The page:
Uber Stops Self Driving Testing After Crash In Arizona

Uber Self Driving Crash

Uber has put a hold on its self-driving car testing after one of the Autonomous Volvos was yet gain involved in a collision in Tempe, Arizona last week. According to Tempe police, the Uber Volvo SUV was found on its side after colliding with an incoming vehicle causing it to flip. They have mentioned that the Uber was not a fault and the crash was a result of the opposing driver failing to stop for the oncoming Uber.

Despite their efforts to launch into the self driving market with the same force they did the ride sharing app, it feels as if Uber are a on a constant uphill battle trying to get the project up and running. Just a few months ago another vehicle ran a red light. Although it was claimed to be human error that caused it, many sources have refuted such claims and this is obviously was a massive blow.

Furthermore, the company is being Sued by Waymo, Googles Self Driving corporation, for allegedly stealing a key component of its proprietary autonomous navigation technology. And now to top it off, an additional crash in front of hundreds of people.

The incident was spotted and photographed by Fresco News user Mark Beach.

While the Tempe police have indicated no wrong doing towards the Uber vehicle, something The Next Web have noted is that it is very lucky that at the time there were no passengers in the back aa it was just a trial. Occasionally Uber does allow passengers in the back for trials when they hail an Uber X which is a little concerning. And as TechCrunch notes, the fact that the vehicle had tipped over on its side could mean that it was traveling at an unnecessarily high speed. Uber has reported that there were no serious injuries and that the SUV didn’t have any backseat passengers.

Some obvious speculation has been made as to why this accident has occurred regardless of whether the human driver was a at fault. With by passers speculating that had it of been 2 human drivers the crash may not have ever occurred. On the other hand, however, you could argue the same about having 2 automatic driving cars and at the same time be unsure about both of those alternatives. I believe something that Uber, Google and all self-driving car companies alike need to consider is the level that Non-Verbal communication plays in our day to day driving. The look you give someone to let them in, or the look you don’t give someone when you’re not concentrating. All of these little things let us know when it is safe to go and when we should be far more cautious…, and had the self-driving car possessed the technology to know that the oncoming car was not paying attention the way a human would, It could have been a whole different situation. Then again, 1.3 million people die from car crashes each year so who are we to judge.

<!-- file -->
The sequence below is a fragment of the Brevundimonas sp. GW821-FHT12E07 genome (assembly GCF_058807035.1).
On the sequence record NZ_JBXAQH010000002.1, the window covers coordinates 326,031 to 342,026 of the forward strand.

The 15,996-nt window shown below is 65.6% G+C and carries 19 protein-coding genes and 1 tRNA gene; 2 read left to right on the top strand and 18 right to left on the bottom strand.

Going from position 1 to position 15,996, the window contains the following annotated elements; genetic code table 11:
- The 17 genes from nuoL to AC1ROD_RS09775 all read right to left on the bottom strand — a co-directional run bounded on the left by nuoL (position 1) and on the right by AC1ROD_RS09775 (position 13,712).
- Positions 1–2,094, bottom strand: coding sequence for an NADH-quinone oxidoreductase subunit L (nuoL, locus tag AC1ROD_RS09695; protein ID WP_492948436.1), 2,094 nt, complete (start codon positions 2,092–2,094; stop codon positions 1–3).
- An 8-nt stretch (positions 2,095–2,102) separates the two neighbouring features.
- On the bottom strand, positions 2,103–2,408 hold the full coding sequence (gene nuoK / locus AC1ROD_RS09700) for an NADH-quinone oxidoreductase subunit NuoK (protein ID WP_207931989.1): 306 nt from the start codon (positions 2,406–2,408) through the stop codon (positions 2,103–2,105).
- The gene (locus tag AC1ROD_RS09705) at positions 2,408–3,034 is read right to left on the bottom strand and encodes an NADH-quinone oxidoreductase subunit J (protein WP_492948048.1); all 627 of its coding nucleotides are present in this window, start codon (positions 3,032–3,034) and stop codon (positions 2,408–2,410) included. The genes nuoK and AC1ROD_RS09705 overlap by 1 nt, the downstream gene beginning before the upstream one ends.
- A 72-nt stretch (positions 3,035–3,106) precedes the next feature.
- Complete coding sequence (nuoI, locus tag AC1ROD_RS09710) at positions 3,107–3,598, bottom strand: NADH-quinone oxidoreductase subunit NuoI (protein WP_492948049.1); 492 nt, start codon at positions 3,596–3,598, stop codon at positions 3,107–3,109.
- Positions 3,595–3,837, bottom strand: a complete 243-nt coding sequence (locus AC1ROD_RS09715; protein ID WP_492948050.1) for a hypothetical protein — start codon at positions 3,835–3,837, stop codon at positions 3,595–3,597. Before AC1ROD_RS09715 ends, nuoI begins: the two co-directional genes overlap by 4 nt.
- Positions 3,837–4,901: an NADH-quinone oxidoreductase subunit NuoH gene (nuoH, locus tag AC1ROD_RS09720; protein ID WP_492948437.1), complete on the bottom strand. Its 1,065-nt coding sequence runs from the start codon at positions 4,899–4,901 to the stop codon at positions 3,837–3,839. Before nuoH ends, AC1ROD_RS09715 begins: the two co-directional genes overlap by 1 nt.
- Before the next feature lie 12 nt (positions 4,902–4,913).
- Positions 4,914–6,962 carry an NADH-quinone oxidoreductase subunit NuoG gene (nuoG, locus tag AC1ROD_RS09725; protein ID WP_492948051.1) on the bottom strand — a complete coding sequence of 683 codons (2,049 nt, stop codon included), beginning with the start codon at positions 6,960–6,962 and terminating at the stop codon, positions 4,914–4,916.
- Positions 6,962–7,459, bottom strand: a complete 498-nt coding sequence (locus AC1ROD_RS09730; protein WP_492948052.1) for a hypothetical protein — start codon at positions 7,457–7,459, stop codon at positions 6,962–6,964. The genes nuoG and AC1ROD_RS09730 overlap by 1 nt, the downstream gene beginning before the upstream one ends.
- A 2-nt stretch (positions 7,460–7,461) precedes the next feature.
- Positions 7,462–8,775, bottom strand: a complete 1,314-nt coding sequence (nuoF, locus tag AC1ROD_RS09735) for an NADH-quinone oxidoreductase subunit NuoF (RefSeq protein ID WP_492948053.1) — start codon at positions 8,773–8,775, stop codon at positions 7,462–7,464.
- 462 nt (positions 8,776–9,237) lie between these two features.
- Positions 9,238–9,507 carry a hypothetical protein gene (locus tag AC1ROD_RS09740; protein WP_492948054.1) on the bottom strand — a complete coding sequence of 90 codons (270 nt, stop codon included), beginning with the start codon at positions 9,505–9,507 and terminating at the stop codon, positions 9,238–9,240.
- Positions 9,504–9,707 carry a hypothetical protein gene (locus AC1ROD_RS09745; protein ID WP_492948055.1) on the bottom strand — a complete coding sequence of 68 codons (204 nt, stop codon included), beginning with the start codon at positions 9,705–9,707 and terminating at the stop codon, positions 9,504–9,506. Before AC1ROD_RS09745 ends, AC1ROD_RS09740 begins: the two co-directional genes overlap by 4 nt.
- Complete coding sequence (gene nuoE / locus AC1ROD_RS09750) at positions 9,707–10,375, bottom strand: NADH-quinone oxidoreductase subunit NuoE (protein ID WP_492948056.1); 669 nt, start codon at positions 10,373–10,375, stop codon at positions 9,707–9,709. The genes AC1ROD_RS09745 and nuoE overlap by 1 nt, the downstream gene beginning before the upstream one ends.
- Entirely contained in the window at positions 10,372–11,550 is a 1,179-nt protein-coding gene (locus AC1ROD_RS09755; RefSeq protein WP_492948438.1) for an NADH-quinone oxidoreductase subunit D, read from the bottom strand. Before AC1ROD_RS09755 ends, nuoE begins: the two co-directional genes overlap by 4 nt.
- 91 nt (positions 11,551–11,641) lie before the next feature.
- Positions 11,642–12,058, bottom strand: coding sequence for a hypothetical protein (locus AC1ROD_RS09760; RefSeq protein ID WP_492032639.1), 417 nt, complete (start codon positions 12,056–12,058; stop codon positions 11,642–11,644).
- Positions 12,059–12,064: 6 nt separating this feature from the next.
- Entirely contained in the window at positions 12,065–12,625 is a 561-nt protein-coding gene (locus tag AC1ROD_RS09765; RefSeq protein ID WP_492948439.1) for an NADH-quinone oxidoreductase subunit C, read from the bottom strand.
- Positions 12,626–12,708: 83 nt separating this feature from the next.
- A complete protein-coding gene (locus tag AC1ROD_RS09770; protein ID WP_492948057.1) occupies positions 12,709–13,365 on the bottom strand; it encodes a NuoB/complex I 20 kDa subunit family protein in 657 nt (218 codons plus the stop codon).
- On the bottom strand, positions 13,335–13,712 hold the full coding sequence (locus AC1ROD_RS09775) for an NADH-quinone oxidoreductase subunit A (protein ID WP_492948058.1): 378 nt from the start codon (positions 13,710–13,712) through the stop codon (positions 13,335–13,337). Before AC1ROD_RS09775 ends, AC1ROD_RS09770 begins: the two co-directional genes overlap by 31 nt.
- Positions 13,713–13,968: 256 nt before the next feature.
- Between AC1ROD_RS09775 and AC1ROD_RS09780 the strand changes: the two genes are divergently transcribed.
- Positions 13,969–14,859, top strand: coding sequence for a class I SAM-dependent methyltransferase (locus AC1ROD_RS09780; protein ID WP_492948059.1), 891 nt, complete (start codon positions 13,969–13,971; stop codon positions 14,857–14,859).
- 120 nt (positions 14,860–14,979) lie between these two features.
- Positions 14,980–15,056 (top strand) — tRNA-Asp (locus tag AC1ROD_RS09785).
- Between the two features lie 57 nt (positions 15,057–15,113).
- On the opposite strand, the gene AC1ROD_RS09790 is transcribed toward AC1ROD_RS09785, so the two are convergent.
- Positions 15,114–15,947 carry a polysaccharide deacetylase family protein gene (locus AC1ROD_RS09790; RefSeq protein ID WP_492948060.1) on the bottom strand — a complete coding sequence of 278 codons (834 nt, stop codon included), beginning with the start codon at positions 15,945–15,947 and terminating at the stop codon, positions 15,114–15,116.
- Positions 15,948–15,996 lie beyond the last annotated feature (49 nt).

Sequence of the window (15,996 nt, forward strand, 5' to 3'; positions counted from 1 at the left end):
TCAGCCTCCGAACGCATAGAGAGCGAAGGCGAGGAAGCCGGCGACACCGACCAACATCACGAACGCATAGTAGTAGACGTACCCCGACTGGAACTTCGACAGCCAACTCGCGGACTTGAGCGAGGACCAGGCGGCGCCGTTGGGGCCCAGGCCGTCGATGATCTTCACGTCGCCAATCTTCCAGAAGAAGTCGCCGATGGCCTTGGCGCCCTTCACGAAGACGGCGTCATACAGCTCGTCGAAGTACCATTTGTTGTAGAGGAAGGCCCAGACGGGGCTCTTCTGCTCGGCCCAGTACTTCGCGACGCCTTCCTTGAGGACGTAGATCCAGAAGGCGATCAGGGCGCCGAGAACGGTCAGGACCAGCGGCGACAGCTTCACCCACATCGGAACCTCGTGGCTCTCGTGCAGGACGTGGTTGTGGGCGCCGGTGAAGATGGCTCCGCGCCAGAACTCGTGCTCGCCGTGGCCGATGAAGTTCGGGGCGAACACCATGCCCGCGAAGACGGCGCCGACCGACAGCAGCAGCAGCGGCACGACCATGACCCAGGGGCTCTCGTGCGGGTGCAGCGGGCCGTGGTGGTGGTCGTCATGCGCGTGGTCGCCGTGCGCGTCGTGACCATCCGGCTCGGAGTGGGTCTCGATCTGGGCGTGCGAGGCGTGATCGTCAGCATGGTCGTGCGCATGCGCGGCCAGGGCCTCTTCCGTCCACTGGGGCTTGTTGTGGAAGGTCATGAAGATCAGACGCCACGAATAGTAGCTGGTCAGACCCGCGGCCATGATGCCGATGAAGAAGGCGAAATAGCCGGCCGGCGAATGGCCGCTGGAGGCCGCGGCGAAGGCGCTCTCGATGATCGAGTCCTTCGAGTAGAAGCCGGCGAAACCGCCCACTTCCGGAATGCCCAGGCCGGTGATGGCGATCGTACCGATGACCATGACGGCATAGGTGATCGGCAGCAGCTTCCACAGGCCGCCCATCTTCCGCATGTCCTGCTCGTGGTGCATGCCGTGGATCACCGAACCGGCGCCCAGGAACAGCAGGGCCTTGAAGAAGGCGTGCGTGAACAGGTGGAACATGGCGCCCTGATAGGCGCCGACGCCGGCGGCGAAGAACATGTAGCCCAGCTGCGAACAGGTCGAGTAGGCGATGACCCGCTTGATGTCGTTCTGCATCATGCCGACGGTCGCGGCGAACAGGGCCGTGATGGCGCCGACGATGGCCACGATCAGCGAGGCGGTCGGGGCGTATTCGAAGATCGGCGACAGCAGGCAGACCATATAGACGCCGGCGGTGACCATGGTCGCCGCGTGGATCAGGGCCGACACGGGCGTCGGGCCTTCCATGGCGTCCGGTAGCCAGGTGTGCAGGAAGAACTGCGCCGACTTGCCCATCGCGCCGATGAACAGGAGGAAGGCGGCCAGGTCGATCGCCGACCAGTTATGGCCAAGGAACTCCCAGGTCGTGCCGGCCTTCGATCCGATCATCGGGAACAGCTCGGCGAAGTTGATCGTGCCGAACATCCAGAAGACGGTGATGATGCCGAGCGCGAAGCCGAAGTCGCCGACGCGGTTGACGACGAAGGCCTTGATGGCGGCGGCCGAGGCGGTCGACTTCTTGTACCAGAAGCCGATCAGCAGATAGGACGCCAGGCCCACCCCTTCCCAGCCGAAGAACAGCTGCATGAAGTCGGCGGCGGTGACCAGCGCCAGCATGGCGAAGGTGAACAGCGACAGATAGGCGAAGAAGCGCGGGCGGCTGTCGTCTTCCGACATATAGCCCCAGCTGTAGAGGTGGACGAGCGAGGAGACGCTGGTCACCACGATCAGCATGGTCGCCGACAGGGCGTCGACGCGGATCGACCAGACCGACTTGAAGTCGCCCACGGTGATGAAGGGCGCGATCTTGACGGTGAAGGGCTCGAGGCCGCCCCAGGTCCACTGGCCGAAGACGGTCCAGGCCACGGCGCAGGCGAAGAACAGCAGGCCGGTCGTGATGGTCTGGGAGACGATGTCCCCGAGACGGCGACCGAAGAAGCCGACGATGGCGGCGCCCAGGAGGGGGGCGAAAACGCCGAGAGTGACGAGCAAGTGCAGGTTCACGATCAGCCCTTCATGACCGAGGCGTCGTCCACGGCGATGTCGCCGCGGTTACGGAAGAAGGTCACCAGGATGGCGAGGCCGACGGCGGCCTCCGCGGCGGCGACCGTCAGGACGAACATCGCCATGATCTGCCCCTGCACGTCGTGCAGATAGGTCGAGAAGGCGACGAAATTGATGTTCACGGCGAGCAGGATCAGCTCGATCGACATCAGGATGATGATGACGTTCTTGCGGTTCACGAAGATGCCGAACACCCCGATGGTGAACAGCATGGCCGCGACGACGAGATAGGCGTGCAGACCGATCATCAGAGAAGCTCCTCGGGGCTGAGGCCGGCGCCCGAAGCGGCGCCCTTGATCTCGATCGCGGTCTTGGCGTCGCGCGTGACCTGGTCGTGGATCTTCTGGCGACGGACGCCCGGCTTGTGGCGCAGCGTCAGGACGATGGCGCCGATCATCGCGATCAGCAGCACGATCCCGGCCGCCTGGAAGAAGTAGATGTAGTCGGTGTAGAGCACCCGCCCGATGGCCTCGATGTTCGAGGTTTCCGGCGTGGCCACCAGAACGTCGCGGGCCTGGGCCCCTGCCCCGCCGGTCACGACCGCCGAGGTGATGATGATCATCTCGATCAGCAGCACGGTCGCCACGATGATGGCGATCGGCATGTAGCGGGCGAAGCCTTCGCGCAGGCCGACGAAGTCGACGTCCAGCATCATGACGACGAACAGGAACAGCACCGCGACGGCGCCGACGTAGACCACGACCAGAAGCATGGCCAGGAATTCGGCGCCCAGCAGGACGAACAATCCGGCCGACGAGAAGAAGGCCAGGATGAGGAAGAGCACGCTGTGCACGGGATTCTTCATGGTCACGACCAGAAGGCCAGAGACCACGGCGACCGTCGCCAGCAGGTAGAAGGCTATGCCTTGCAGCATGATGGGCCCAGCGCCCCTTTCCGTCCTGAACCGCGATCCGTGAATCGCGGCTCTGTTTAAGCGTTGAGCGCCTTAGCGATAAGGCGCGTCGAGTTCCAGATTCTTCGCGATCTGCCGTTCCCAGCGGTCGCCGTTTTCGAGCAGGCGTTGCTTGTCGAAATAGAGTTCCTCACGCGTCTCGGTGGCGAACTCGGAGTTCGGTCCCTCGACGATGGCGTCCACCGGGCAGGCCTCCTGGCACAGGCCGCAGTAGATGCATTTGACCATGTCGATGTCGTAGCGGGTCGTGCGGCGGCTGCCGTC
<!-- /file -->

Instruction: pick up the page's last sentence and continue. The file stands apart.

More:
At the end of the day, Cars a dangerous, a lot more dangerous than we like to think., and if we had of prohibited the use of manual cars after the 1st 2nd or even 1 millionth crash, we wouldn’t be driving today. It isn’t yet clear how soon Uber will be able to bounce back from this one. A spokesperson said it’s looking into the incident at present and a full Police report is expected next week. We will have to wait and see what happens and how long it takes for Uber to resume testing.

UPDATE: Uber Technologies Inc [UBER.UL] put its self-driving cars back on the road on Monday, voicing confidence in its autonomous vehicle program three days after one of its cars was involved in a crash in Tempe, Arizona. Uber wrapped up a brief investigation and cleared its autonomous cars to resume driving in the three cities where it operates a self-driving pilot program – Tempe, San Francisco and Pittsburgh, Pennsylvania – an Uber spokeswoman, who declined to be named, told Reuters

Sources : The Next Web, Tech Crunch

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